Cape Verdean culture is a true mix of European and African; an assimilation engendered during the Portuguese occupation. Nowadays, the traces of 400 years of Portuguese influence can still be found in architecture, lifestyle and the arts, but elements of African culture, be it in music, literature or arts, are omnipresent too.
Traditional music is very popular on the islands and an important part of everyday life. Its roots are in Portugal, Brazil and Africa with three main types of music; Funana, Morna and Coladera. These differ not only in content, but also in rhythm and melody.
Mindelo, on Sao Vicente, is the centre of traditional music on the islands and there are some excellent bars there with live music playing regularly. For more modern music, Praia on Santiago is the place to go with Cape Verdean pop music playing on numerous stages.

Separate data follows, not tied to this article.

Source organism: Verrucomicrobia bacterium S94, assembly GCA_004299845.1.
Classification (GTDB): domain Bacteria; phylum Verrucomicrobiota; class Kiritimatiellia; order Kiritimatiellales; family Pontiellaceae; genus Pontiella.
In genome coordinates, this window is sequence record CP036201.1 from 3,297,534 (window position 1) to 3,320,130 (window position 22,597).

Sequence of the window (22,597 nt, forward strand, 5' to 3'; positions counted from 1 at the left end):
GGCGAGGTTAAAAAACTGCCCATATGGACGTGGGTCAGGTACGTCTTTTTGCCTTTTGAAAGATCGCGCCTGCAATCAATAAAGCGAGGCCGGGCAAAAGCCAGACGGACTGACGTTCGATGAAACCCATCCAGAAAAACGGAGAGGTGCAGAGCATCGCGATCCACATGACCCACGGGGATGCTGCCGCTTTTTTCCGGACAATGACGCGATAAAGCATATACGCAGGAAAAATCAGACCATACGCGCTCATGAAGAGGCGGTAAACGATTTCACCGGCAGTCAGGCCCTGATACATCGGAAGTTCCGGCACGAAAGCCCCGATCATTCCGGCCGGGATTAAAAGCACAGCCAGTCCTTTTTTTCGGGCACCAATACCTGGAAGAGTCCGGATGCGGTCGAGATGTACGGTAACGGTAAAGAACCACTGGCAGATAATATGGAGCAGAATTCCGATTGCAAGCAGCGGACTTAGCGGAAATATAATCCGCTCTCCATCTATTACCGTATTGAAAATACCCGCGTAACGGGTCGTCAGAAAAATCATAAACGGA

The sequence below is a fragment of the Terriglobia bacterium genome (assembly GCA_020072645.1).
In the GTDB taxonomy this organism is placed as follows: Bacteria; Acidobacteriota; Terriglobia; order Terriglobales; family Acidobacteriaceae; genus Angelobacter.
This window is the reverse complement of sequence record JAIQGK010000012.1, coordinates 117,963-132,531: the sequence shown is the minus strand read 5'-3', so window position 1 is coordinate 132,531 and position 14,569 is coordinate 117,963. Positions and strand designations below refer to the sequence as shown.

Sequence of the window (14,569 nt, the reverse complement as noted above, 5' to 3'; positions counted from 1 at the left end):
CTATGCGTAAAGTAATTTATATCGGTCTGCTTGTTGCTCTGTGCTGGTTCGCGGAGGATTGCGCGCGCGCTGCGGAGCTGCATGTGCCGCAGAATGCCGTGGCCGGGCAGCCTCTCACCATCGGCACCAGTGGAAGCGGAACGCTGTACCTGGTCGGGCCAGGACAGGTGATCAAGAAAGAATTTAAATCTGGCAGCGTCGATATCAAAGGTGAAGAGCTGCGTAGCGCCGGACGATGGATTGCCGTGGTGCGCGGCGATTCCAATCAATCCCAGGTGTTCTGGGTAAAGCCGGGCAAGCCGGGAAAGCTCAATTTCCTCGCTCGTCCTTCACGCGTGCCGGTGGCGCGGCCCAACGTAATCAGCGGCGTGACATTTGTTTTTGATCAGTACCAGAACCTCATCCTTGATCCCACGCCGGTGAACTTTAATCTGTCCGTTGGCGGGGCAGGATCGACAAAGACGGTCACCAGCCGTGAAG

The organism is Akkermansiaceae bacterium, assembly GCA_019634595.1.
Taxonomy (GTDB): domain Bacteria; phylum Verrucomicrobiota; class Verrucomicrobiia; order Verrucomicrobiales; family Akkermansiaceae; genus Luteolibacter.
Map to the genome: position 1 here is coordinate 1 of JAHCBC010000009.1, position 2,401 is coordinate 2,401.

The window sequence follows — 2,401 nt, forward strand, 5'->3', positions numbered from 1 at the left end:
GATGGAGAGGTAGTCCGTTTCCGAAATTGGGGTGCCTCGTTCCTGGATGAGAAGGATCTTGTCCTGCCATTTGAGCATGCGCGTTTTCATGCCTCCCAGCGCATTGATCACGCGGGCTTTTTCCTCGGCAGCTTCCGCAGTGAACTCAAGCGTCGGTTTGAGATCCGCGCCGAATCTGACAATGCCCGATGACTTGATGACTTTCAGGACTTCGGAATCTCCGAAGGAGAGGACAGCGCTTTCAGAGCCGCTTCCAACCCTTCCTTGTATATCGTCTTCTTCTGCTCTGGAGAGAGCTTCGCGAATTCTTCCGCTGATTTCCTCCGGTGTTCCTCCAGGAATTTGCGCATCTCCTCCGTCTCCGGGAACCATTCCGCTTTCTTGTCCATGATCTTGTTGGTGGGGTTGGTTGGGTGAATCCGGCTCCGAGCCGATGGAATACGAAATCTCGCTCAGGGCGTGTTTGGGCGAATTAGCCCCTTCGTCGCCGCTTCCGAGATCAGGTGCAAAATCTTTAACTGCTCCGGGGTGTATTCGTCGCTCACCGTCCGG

Cesaria Evora, Cape Verde’s most famous musician, received the Grammy for World Music in 2004 and regularly tours in Europe.
For more information, see www.cesaria-evora.com
The Cape Verde coast is rich with fish and seafood of various kinds, so these naturally make up a large part of the island’s cuisine. Especially popular are tuna, swordfish, moray eel, cuttlefish, mussels and shrimp which are a delicacy fried with onions or steamed in garlic.
Fried potatoes and rice are the standard side dishes and a simple but popular main course on the islands is Cachupa, a mixture of corn and beans with fish or meat. Many traditional meals include vegetable soups as a starter and fresh fruit or caramel cream as a dessert.
Beer, wine and local spirits are widely available including the famous Grogue, a local sugar cane liquor often drunk with honey (Ponche) There are some excellent red and white wines being produced on the islands.